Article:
This is the conclusion to 80 Year Old Male: Fall. If you do not remember the particulars, check out the original post and then come back here to find the “answer” and summary.
You arrived on scene to meet an 80 year old patient who was found on the floor after suffering what he described as a “trip and fall.” He had severe hip pain and for the most part presented as a straightforward hip fracture, plus or minus some ill effects of being on the ground for 48 hours. Worryingly, however, he could not describe the exact circumstances of how he ended up on the ground.
This should have immediately alerted you that he may have experienced syncope, not a mechanical fall. In fact, even elderly patients who can vividly describe how and why they fell should be screened for possible syncope. Even if it’s not intentional, the brain is good at filling gaps in information to form a cohesive story—especially if the patient doesn’t want to make a big deal about their fall in the first place.
Regardless of your reasoning, an EKG was performed, shown again below and annotated with a ladder diagram.
This ECG shows:
- Sinus rhythm at 84 bpm (fairly regular, evenly spaced P-waves of normal morphology)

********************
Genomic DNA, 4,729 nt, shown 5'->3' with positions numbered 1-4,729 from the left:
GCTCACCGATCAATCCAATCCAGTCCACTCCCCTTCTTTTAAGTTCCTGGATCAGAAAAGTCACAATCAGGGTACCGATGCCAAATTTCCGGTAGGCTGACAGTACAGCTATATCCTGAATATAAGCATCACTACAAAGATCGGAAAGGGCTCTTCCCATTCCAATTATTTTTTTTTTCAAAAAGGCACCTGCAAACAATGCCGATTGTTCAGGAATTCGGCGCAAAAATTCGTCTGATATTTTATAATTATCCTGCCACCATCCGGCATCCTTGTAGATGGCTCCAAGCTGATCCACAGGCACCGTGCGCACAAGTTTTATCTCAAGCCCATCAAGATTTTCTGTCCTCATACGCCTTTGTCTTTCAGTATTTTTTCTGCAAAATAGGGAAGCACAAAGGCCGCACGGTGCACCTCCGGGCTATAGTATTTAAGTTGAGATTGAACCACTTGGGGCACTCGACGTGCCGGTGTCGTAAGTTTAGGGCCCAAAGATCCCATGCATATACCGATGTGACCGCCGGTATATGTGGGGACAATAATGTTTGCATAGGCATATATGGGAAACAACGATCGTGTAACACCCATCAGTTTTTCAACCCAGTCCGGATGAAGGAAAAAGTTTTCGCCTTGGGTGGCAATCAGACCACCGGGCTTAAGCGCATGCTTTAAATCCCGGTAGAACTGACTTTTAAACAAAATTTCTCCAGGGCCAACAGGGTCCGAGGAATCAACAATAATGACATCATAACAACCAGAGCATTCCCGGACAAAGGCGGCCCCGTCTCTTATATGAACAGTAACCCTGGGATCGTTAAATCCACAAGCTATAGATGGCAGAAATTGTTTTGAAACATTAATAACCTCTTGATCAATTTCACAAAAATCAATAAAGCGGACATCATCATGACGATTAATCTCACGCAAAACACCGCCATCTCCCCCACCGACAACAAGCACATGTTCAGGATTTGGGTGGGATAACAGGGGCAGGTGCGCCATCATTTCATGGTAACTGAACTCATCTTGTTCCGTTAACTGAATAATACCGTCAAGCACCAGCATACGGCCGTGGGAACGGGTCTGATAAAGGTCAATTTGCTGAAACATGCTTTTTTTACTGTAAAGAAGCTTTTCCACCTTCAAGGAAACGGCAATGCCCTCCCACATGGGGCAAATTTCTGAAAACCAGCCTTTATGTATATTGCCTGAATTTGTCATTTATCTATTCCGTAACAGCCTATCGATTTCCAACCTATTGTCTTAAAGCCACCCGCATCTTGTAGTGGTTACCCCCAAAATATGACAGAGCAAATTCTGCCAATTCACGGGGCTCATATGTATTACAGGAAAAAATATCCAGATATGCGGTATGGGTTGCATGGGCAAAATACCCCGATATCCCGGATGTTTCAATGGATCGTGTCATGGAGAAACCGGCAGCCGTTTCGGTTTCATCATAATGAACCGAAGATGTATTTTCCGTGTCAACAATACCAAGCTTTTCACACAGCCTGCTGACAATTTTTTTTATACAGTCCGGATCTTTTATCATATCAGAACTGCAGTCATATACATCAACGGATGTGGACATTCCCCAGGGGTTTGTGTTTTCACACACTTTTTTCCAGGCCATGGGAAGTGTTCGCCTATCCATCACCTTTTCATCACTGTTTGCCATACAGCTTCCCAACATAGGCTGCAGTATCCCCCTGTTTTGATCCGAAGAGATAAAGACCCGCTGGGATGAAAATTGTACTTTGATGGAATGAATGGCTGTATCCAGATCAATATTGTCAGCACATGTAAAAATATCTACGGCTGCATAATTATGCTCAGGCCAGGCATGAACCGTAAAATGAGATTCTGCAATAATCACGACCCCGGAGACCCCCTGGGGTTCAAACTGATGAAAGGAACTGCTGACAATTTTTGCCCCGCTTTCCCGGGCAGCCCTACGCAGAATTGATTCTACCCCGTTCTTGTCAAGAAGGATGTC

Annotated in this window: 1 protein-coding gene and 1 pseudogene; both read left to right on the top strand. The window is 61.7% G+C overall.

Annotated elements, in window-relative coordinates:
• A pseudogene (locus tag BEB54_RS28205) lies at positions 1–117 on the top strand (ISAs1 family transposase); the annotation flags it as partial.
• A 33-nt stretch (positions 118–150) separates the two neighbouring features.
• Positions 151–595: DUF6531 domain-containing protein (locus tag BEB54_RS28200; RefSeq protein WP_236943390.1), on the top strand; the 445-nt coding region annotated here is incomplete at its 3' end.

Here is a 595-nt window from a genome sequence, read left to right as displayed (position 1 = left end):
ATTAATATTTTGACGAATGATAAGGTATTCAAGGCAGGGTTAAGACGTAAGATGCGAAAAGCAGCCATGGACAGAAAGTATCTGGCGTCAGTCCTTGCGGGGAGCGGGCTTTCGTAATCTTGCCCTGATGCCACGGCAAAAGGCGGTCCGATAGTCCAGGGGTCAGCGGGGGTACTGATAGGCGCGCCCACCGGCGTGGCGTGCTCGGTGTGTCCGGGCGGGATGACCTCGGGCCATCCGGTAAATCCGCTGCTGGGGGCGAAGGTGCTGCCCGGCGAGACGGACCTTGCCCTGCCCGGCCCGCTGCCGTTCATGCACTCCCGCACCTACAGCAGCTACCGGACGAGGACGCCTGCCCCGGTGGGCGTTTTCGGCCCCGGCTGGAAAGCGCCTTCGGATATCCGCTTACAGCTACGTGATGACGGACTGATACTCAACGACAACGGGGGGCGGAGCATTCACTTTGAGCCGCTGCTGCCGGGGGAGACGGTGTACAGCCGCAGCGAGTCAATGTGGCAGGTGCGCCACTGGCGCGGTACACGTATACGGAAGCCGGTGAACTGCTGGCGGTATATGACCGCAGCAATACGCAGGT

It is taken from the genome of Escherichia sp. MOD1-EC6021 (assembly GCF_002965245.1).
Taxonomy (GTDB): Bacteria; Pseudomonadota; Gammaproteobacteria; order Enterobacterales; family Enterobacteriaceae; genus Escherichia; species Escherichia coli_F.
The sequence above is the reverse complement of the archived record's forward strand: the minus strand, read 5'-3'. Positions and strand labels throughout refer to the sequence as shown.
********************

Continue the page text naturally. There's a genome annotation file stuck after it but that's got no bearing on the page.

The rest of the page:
- Prolonged PR-interval (PR-interval is about 220 ms)
- Type II AV-block (see below)
- Effective ventricular rate of 52 bpm
- Right bundle branch block (QRS is about 140 ms wide; qR wave in V1; tall, narrow R-wave with shallow, wide S-wave in lead I and V6)
- Left anterior fascicular block (mean QRS axis approx. -45 degrees (left axis deviation), rS waves in III and aVF, tiny initial q-waves in I and aVL)
- Bifascicular block (RBBB + LAFB)
- Left atrial abnormality (total P-wave duration of 120 ms (> 110 ms), terminal P-wave deflection in V1 of 80 ms (> 40 ms).
The most important finding here is the type II AV-block, often termed “second degree, type II” or “Mobitz II.” This finding greatly increases our suspicion that the reason the patient ended up on the floor because he experienced syncope secondary to an arrhythmia, not because he tripped.
Type II AV-block is most often associated with disease of the cardiac conduction system below the bundle of His, especially when it is associated with a bundle branch block. In this case, in addition to a simple RBBB, there is also evidence of impaired conduction in the left anterior fascicle, the combination of which is known as a bifascicular block.
There is also a slightly prolonged PR-interval that technically qualifies as first degree AV-block. When this is added to a bifascicular block some folks like to call it a “trifascicular block,” but this author does not use that term unless the PR-interval is markedly elongated. The overall picture is suggestive of extensive conduction system disease, so a bit of PR-prolongation is probably expected and usually seen in this setting. Also, “trifascicular block” is needlessly dramatic.
Assuming no contraindications and a decent chance for recovery from his hip surgery, the ECG suggests this a patient who will need a permanent pacemaker placed.
I’ve given this its own section because there was a bit of disagreement in the comments of the original case for how this patient should be managed. Here are my thoughts…